GKinetic’s tidal prototype outputs ‘beyond international industry standards’

GKinetic testing in the Port of Limerick GKinetic testing in the Port of Limerick

An Irish tidal energy company developing a unique technology for ‘off grid’ locations around the world is to develop its first commercial device after the successful completion of its prototype testing programme.

GKinetic Energy Ltd, based in Newcastle West, Co. Limerick, will develop its first 25kW commercial device after its 8kW unit generated outputs ‘above international industry standards’, said the company.  The device will be capable of generating enough electricity to power up to 15 homes.

Horizon 2020 grant funding of €2.7million has been received through Gkinetic’s manufacturing partner DesignPro Ltd, which is based in Rathkeale, to commercialise 25kW and 60kW devices using its unique technology.

The GKinetic device, which will replace dirty fuels like diesel, operates in rivers and its differentiator is that its turbines - placed at either side of a vertical cylinder - exploit the natural phenomena that occurs when water accelerates around an obstacle.  Research shows that the power available through this acceleration is twice that of natural water flow.

The compact design and size of the GKinetic device also means that it is easily deployed in rivers, operating in depths as shallow as 2m and widths of 3m.  This means remote, off-grid communities in locations such as Canada, Siberia, Polynesia and a host of African, and South American nations, now having the option of this ground-breaking, green solution for their energy requirements.

Its 8kW prototype has been successfully tested at the Shannon Foynes Port Company (SFPC) operated Limerick Docks for the past year.  Tests at the Limerick docks, which doubles as hugely successful commercial port and Ireland’s largest marine test tank, have supported the initial results from one of the world’s leading tidal laboratories, the IFREMAR centre in Boulogne-Sur-Mer, France.  The 25kW device will also be tested at Limerick Docks prior to being deployed at certified river or estuary test sites.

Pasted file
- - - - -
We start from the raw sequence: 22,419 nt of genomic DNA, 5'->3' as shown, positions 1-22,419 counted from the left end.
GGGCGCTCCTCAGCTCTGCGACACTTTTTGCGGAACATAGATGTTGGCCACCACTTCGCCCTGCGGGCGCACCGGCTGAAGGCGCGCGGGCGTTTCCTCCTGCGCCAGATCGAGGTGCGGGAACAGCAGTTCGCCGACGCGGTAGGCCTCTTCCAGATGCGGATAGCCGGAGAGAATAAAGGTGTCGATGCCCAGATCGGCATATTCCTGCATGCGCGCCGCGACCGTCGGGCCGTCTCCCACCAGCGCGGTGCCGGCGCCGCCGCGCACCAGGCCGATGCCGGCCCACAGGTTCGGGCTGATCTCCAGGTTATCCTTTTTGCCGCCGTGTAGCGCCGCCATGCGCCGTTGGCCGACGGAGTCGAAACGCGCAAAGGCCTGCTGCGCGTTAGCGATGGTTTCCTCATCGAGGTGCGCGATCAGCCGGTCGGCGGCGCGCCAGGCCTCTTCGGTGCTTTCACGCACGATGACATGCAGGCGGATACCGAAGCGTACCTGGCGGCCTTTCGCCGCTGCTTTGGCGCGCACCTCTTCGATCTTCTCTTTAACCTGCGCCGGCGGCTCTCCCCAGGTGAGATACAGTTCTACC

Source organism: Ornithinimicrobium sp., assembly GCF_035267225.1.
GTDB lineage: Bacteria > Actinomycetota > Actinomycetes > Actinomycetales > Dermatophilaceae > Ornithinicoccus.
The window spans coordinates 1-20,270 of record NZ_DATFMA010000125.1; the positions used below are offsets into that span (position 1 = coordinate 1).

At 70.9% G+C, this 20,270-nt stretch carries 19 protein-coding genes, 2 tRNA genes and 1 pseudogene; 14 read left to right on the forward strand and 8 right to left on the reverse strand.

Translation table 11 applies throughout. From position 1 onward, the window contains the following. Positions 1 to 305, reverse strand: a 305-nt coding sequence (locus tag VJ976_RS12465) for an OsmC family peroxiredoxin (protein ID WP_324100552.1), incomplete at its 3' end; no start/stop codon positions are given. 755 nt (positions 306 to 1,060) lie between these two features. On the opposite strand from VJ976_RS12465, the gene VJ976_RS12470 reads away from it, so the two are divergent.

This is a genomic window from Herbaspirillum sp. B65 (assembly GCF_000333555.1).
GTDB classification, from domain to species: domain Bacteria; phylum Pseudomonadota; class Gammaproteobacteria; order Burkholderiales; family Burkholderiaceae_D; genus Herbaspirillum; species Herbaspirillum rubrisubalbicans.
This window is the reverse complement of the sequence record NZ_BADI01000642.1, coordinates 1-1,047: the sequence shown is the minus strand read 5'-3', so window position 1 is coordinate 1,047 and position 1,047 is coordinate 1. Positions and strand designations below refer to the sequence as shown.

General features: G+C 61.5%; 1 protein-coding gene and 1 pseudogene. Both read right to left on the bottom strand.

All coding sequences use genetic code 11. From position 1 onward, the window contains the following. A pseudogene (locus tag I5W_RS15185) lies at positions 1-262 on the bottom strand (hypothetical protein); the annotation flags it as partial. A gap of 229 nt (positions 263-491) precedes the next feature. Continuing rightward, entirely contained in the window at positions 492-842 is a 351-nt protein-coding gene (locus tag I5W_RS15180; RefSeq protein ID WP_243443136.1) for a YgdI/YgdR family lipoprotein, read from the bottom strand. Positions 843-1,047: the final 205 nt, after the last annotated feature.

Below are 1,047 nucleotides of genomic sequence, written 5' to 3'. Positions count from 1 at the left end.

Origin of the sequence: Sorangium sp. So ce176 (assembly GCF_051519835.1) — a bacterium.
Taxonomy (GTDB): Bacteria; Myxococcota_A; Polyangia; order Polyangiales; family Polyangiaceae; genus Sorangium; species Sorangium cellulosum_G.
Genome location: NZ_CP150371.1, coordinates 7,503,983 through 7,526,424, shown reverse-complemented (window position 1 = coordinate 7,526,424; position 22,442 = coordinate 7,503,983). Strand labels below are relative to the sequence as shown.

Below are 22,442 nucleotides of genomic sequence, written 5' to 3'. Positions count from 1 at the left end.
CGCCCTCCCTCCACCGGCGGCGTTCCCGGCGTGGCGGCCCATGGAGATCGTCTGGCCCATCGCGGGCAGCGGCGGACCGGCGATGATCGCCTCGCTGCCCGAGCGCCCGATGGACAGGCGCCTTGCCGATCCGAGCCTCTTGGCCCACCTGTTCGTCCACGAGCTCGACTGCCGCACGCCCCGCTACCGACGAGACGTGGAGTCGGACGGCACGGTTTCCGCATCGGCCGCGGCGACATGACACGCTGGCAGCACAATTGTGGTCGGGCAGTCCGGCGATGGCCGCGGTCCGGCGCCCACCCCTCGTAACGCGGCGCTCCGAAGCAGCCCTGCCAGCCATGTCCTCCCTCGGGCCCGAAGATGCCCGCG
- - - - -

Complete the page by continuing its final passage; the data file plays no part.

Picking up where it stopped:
A number of invited guests and key industry stakeholders were among those present to witness the latest round of tests at Limerick Docks where the towing of it replicates river flow. They included one of the world’s leading researchers of renewable energy opportunities Dr. Eric Bibeau, who runs the Canadian Hydro Kinetic Turbine Testing Centre at the University of Manitoba, Canada; Jim Gannon, CEO of Sustainable Energy Authority of Ireland (SEAI), which is partly funding the research and Pat Keating, CEO of Shannon Foynes Port Company, which operates Limerick Docks and is hosting the tests.

Welcoming GKinetic’s work, Dr. Bibeau said: “In Canada we have First Nations remote communities running energy off diesel. There is big opportunity in this area because if you want to move away from diesel for energy, you are no longer looking at a few million dollars. These communities no longer welcome diesel generators. They are tired of the smell, they are tired of diesel seeping into the ground.  Nobody would be subject to living with diesel fumes in the city and people just assume that people in remote communities just accept it.  So, whoever goes out and makes a stable system and cost-effective device capable of being operated for 5 years, there are communities actively looking for those systems.”

SEAI CEO Jim Gannon said: “Ireland has some of the best marine renewable resources in the world. SEAI is leading the development of this new sector by assisting the technology developers and growing our test facilities. SEAI has supported GKinetic throughout its development process, from concept right through to this testing to-day. It’s a great achievement for them and it’s very exciting that they are moving on to develop their first commercial device. This validates Ireland as a centre for smart, renewable technologies and brings us closer to another viable source of clean energy for Ireland.”

By Jake Frith

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